Bank Notes 
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When I’m saving, ‘Time Is on My Side’

Time is on my side when I'm savingThe Rolling Stones’ “Time Is on My Side” (actually written by American song writer Jerry Ragovoy) may not seem at first glance like a song about money, but the more I look at the lyrics, the more I think they could be written from a lender to a debtor.
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 Debt 
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3 ways veterans get screwed financially, and how to fight back

Veterans face special financial challenges associated with their service.On Veterans Day, when we think of the sacrifices made by those who serve in the armed services, we often think of the physical and psychological trauma associated with war. But one thing that’s often overlooked is the financial mess that many veterans face either during their years of service or afterward when trying to transition into civilian life.

Here are three ways military veterans and those currently serving are getting screwed financially, and how they can fight back.
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 Personal Finance 
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Bankruptcy can set you back for 26 years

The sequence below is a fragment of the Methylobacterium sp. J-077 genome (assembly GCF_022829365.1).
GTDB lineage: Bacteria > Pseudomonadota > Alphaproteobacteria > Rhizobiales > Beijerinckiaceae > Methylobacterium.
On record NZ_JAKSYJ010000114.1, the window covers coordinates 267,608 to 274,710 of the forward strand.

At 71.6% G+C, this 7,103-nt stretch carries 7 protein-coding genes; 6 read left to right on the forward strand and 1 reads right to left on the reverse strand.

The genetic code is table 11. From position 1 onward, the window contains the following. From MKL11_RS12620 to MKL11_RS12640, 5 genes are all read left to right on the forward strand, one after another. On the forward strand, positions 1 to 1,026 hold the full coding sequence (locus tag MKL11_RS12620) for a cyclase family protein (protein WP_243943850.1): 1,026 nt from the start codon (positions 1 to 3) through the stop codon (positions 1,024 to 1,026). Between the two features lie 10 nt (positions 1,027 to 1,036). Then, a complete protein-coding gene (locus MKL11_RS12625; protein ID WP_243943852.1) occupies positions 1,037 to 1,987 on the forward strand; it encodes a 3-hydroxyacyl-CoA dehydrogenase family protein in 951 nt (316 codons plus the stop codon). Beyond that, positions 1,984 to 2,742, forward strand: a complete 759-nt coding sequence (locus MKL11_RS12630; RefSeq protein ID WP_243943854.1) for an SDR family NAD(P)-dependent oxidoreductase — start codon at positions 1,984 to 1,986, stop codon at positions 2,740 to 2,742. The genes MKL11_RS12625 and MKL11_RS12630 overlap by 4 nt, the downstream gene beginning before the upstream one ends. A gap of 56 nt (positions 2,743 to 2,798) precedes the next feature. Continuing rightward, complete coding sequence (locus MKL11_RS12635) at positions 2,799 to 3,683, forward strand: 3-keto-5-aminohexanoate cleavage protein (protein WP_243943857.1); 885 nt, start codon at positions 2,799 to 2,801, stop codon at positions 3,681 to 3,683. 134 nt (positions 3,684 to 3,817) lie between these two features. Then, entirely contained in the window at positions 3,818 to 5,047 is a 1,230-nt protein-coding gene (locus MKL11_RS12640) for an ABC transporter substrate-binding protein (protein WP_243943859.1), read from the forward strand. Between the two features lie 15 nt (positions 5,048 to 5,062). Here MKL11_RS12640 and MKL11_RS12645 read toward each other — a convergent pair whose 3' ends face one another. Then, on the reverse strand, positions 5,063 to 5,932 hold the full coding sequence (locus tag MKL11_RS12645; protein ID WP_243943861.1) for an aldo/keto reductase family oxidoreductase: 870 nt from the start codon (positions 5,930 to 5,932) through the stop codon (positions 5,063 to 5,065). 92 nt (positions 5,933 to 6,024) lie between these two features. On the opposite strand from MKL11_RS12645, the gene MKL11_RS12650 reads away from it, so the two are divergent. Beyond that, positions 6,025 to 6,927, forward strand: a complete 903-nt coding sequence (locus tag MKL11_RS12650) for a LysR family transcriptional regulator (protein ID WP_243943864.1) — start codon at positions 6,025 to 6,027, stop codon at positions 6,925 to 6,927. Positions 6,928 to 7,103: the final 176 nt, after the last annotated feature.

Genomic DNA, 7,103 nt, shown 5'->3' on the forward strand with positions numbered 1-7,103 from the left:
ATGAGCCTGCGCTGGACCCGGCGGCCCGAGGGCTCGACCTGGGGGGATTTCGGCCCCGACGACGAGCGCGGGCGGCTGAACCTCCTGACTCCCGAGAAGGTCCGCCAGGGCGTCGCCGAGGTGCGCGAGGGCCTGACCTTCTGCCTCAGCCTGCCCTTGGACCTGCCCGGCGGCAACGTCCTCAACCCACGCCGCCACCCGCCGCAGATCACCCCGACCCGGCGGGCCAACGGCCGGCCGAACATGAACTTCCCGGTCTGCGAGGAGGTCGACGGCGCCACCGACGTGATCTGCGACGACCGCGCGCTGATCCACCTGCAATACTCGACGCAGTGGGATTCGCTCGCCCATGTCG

Bankruptcy can present long-term roadblocks to financial securityMost people aren’t surprised to discover that personal bankruptcy can set you back by quite a lot financially. After all, you have to be in a pretty poor financial position to file for bankruptcy in the first place. But the effects of bankruptcy on your financial situation might be greater than you imagine.

According to a study from Ohio State University and University of Maine researchers, it can take 26 years for bankruptcy filers to catch up to their nonbankruptcy-filing peers in terms of net worth.

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 Debt 
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Struggling financially? The stress might hurt your decision-making

Stress reductionOne of the tenets of the “American Way” is that anyone can “make it,” no matter how dire their circumstances. While this is a comforting thought, the reality might not play out quite so nicely. According to research from the University of Massachusetts, Amherst, there are indications that financial stress can reduce the ability to make good long-term decisions.


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 Reviews 
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Debt Free for Life by David Bach

Debt Free for Life by David BachDebt Free for Life is David Bach’s latest personal finance book and the first, as far as I know, that focuses entirely on the subject of debt.

David Bach’s most well known book is The Automatic Millionaire, which pushed the idea that the easiest way to “get rich” was to put it on autopilot. Automatic savings, whether to a bank account or a retirement account, is the key to a prosperous retirement. It’s one of the powerful pieces of personal finance out there. Since then, he’s written Start Over, Finish Rich which has spawned a whole “FinishRich” line of books, live events, and coaching.